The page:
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DIGITAL THEME: Who’s Creating the African Bill Gates of Tomorrow?

Story from: Africa.com

Digital Nation Africa

Sub-Saharan Africa has a youthful population, with 70% of it under the age of 30. However, unemployment is high amongst the youth. For example, in South Africa alone, the region’s most advanced economy, 48% of people between the ages of 15 and 34 are unemployed. North Africa is also facing the same challenge, so how is Africa planning to address this and other challenges like climate change? Well, many, including the African Union, believe this could be done through the strengthening of Science, Technology, Engineering and Mathematics (STEM) education on the continent. This will help prepare the continent’s young generation for ‘future jobs,’ and to fully leverage opportunities presented by the Fourth Industrial Revolution. Several non-government organisations, governments, and companies are playing their part in making sure that the AU’s Agenda 2063, popularly known as ‘The Africa We Want,’ is realised by investing in STEM.

Digital Nation Africa

Digital Nation Africa

LEAP Science and Maths Schools

South Africa’s first science and maths no-fee high school to operate in the townships (underdeveloped urban areas), LEAP, aims to give young minds the academic and life skills they need to become future leaders. Founder and Executive Director, John Gilmour, first opened the LEAP Science and Maths School in the Western Cape Community of Langa in 2004. Now, LEAP has six schools in three of South Africa’s nine provinces (Western Cape, Gauteng and Limpopo).  LEAP, which is registered as a non-profit organisation, has several funding partners and also works with government.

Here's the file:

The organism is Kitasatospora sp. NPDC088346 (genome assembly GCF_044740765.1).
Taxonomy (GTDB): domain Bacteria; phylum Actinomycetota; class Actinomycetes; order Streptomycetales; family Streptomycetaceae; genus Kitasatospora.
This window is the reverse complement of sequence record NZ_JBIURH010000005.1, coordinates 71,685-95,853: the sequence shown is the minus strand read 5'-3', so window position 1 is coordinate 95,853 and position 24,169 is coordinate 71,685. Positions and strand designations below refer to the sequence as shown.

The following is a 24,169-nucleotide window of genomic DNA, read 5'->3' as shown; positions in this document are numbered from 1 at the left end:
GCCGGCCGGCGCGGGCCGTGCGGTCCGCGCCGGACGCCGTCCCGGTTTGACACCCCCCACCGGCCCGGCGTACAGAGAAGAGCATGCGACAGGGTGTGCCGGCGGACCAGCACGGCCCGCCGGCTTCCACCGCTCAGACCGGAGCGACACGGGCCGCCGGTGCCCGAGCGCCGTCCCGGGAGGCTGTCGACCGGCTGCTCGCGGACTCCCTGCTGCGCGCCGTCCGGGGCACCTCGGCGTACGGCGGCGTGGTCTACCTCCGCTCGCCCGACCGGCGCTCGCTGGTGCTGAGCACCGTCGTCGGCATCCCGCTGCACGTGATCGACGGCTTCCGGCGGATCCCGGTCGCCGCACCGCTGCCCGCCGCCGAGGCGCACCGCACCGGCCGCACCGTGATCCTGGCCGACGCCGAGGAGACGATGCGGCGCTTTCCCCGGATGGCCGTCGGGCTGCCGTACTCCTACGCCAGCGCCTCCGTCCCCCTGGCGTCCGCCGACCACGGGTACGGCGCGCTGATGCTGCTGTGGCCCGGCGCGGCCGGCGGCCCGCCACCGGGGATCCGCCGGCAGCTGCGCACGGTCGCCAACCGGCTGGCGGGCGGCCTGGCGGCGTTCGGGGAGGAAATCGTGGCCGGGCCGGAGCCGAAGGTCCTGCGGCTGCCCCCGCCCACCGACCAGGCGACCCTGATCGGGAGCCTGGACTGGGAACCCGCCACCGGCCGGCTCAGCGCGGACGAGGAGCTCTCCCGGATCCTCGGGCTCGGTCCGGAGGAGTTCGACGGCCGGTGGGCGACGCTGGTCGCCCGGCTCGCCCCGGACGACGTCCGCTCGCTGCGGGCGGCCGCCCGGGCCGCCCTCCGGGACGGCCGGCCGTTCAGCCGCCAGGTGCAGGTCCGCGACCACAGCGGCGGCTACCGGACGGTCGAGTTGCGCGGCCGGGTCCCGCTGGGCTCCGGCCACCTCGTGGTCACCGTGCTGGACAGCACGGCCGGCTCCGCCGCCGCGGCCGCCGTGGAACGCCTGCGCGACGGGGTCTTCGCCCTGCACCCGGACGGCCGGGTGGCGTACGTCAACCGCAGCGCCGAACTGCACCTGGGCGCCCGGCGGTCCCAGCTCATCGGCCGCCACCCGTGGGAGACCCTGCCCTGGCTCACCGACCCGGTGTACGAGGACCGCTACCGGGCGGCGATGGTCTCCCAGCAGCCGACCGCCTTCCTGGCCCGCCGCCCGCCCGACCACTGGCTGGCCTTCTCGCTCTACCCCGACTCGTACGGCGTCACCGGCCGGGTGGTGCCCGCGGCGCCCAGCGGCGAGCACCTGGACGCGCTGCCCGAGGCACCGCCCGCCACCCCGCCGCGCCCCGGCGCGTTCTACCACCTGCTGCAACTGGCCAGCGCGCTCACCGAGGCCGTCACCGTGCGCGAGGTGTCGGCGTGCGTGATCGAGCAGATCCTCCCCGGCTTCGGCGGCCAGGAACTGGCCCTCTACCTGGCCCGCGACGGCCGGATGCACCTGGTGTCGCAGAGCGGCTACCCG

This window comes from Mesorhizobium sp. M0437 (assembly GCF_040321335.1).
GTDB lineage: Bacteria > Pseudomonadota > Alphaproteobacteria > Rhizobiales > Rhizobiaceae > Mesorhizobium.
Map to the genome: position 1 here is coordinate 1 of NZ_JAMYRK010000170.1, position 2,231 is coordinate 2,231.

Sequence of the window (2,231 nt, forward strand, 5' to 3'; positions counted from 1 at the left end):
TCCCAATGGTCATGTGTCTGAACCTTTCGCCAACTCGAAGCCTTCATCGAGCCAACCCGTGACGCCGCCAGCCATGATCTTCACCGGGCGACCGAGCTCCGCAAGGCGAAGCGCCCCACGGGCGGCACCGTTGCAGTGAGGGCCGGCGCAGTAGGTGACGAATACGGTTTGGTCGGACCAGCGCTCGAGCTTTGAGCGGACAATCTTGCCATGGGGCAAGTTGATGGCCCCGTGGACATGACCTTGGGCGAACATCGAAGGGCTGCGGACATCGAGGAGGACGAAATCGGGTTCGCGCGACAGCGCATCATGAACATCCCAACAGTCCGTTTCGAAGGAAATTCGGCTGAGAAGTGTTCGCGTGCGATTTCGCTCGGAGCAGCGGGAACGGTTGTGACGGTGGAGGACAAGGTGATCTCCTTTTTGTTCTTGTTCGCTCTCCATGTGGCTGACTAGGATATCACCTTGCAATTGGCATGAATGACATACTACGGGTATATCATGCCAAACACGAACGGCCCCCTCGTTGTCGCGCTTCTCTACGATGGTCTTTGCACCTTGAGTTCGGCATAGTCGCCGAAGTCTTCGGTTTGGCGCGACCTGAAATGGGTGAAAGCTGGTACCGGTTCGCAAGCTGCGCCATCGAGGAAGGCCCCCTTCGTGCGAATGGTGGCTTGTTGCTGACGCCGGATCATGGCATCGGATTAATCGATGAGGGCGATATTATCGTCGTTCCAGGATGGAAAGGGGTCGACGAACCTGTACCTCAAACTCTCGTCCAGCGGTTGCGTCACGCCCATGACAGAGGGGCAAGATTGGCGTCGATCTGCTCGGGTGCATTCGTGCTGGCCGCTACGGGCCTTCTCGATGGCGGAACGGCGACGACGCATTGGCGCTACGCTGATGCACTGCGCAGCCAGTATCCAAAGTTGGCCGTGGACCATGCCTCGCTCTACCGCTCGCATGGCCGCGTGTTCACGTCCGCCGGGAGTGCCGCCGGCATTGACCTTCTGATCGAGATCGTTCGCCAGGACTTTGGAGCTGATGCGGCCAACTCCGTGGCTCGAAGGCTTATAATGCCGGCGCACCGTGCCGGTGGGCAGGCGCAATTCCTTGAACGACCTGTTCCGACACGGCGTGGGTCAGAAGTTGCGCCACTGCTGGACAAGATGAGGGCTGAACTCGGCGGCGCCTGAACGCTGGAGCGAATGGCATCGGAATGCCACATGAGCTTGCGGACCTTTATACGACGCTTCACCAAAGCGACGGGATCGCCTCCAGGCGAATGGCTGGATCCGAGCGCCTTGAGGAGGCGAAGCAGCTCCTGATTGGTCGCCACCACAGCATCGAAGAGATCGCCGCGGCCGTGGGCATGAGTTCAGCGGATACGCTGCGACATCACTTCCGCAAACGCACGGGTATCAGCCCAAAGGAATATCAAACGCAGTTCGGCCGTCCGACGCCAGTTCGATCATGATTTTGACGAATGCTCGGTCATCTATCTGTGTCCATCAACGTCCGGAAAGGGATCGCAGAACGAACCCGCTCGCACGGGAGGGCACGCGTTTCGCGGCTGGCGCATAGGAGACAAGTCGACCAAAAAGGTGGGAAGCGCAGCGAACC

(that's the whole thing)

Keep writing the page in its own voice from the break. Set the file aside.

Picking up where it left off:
All of its schools:

  • Require that all students study mathematics, physical science and English.
  • Have an extended school day (9 hours), Saturday classes and formal holiday programmes.
  • Have smaller classes and schools to support accountability and help build relationships.

One cannot apply to study at the LEAP Science and Maths Schools as its learners are selected for enrollment based on potential and the will to work hard towards achieving their goals. The pupils are sourced from township-based feeder schools.